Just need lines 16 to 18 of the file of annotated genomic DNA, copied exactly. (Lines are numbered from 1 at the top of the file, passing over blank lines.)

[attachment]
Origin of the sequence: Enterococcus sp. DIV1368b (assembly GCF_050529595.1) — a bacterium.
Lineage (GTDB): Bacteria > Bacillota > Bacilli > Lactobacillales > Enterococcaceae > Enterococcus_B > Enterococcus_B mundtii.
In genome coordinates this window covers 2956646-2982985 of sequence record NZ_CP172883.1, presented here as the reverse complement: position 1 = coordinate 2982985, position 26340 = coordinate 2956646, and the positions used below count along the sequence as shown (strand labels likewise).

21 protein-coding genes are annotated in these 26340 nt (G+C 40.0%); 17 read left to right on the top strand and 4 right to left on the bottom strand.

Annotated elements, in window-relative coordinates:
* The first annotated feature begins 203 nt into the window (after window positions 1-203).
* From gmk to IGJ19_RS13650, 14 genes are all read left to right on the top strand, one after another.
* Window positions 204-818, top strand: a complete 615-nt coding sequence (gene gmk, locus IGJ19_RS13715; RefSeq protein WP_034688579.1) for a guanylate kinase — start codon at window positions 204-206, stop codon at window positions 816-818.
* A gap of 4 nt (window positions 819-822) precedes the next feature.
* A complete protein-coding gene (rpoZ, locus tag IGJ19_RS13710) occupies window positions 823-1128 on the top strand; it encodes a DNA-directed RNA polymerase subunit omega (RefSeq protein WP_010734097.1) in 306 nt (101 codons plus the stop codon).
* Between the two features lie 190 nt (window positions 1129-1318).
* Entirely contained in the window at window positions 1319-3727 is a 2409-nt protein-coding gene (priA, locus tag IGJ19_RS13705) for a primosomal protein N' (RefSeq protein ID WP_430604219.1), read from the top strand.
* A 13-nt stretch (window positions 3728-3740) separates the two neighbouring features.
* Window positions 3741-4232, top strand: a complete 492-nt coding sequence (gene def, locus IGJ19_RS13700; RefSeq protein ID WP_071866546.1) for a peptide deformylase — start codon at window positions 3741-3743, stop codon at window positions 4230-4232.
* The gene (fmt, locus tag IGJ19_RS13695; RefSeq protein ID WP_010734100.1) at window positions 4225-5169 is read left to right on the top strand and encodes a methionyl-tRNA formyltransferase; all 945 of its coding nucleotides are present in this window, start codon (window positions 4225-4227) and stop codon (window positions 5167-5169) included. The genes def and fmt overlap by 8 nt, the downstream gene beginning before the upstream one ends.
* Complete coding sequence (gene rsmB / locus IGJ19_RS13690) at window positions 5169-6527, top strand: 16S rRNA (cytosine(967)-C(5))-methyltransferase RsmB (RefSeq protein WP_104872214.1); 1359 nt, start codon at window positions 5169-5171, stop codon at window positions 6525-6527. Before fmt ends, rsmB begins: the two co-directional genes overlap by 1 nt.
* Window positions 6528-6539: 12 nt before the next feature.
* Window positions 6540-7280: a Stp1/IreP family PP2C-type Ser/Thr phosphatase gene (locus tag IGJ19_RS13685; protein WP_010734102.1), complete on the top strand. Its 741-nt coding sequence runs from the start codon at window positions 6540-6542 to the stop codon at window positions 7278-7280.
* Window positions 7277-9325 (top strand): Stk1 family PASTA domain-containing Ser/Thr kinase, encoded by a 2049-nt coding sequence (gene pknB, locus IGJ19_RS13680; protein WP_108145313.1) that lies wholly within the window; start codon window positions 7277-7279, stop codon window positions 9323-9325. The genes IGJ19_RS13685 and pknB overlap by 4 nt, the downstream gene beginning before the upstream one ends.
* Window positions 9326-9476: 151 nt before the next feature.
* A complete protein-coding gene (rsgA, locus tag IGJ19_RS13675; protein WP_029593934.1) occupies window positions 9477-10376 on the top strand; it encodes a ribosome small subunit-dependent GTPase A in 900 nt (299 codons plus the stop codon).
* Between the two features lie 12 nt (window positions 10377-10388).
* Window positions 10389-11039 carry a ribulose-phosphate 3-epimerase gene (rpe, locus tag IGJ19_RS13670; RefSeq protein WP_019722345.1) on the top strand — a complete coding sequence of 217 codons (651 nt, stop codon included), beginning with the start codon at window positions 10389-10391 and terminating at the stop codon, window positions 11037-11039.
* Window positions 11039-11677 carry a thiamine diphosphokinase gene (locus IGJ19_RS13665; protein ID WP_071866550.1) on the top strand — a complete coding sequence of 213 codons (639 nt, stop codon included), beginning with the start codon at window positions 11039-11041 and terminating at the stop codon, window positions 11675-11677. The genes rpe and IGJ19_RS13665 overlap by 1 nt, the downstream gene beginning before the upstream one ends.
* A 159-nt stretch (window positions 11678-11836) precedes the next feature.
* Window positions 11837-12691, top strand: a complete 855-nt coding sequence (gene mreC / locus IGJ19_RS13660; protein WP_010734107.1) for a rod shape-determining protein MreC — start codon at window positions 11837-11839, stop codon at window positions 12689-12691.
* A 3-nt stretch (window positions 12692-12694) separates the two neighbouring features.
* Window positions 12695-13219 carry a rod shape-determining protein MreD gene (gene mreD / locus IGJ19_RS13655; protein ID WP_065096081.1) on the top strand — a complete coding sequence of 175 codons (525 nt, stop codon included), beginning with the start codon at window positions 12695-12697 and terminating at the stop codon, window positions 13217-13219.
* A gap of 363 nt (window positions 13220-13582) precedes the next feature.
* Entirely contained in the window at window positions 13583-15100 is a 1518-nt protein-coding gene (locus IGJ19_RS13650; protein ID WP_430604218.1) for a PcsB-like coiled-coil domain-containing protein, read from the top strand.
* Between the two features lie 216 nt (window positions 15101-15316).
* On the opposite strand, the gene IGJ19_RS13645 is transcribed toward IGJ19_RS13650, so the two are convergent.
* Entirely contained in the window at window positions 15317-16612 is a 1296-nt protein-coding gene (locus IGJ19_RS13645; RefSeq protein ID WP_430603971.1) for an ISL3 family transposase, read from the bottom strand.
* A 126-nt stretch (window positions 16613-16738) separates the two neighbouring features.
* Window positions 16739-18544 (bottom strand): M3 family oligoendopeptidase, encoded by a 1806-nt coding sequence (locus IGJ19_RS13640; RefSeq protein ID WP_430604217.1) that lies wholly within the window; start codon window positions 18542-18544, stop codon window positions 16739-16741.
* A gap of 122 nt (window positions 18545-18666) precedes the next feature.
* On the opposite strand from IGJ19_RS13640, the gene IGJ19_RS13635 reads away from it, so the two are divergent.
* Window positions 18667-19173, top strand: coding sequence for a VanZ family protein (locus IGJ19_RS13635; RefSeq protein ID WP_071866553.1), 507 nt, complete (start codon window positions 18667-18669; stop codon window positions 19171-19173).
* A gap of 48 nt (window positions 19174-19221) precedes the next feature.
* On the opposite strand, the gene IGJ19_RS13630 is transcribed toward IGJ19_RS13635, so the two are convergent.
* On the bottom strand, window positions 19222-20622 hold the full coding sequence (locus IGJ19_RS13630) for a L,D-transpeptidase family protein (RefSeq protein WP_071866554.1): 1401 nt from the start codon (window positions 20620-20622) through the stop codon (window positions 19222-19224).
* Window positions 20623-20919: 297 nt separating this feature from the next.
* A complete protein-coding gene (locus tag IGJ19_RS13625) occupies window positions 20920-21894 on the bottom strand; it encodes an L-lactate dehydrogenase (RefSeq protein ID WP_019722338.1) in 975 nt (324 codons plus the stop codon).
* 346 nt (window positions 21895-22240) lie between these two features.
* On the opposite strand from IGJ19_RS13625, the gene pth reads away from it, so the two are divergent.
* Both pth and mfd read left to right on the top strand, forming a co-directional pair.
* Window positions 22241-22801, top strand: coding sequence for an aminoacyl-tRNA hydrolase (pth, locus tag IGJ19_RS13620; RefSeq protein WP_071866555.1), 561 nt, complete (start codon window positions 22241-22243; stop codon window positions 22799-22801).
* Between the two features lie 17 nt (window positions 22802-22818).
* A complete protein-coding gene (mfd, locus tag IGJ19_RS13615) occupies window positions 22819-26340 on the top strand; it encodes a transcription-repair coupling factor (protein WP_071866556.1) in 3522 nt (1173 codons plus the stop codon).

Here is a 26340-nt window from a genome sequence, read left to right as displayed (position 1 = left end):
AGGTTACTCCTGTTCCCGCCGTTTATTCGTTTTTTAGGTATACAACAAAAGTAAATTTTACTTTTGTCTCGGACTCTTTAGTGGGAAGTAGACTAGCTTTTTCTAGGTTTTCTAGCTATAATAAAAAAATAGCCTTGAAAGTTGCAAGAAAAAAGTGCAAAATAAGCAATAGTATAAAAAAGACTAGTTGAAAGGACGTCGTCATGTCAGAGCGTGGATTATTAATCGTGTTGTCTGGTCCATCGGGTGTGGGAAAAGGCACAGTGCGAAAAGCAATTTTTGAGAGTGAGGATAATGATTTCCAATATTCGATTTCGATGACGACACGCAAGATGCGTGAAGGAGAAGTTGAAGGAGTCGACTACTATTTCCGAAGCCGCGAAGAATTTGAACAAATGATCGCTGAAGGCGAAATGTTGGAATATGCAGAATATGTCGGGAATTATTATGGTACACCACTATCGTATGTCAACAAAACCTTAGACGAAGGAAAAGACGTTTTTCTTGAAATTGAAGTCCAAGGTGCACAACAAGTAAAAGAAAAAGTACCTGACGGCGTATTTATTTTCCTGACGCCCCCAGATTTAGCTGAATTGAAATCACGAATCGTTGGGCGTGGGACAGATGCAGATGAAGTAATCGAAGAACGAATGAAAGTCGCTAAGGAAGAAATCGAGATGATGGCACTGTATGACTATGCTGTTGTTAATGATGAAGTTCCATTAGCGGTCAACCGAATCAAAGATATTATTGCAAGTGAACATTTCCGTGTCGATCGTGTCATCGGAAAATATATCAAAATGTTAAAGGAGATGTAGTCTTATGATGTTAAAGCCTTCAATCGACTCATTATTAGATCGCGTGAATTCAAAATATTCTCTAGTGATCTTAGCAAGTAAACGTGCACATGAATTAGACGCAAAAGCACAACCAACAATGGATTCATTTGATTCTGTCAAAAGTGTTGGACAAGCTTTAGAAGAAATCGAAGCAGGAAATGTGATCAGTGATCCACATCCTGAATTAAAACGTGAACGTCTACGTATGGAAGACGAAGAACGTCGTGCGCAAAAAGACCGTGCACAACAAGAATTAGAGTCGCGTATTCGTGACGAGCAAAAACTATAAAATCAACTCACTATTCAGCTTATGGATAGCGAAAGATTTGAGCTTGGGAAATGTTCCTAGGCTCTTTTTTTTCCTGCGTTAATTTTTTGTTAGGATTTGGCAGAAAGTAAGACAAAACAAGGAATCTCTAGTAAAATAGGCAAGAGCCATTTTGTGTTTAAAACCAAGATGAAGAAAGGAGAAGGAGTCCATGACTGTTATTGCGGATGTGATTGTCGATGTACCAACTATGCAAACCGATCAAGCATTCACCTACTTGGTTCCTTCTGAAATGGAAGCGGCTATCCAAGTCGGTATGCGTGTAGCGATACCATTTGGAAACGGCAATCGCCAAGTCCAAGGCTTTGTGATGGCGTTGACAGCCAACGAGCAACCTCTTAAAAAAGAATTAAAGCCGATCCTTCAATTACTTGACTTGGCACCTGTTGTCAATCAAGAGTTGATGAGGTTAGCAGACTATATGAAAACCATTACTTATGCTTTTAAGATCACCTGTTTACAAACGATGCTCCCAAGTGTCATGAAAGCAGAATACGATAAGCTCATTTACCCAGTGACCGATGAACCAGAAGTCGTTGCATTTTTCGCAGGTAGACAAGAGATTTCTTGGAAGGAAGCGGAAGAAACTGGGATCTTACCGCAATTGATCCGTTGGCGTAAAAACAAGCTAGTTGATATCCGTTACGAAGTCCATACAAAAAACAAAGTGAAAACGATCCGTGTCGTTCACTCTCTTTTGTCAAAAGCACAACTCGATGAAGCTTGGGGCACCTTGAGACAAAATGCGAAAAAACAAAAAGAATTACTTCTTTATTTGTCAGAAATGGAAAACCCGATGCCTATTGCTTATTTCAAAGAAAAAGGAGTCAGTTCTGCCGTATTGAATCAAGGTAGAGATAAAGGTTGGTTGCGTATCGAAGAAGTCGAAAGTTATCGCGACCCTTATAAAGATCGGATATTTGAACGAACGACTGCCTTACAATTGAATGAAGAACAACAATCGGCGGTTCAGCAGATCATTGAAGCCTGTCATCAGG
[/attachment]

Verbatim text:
* Complete coding sequence (gene rsmB / locus IGJ19_RS13690) at window positions 5169-6527, top strand: 16S rRNA (cytosine(967)-C(5))-methyltransferase RsmB (RefSeq protein WP_104872214.1); 1359 nt, start codon at window positions 5169-5171, stop codon at window positions 6525-6527. Before fmt ends, rsmB begins: the two co-directional genes overlap by 1 nt.
* Window positions 6528-6539: 12 nt before the next feature.
* Window positions 6540-7280: a Stp1/IreP family PP2C-type Ser/Thr phosphatase gene (locus tag IGJ19_RS13685; protein WP_010734102.1), complete on the top strand. Its 741-nt coding sequence runs from the start codon at window positions 6540-6542 to the stop codon at window positions 7278-7280.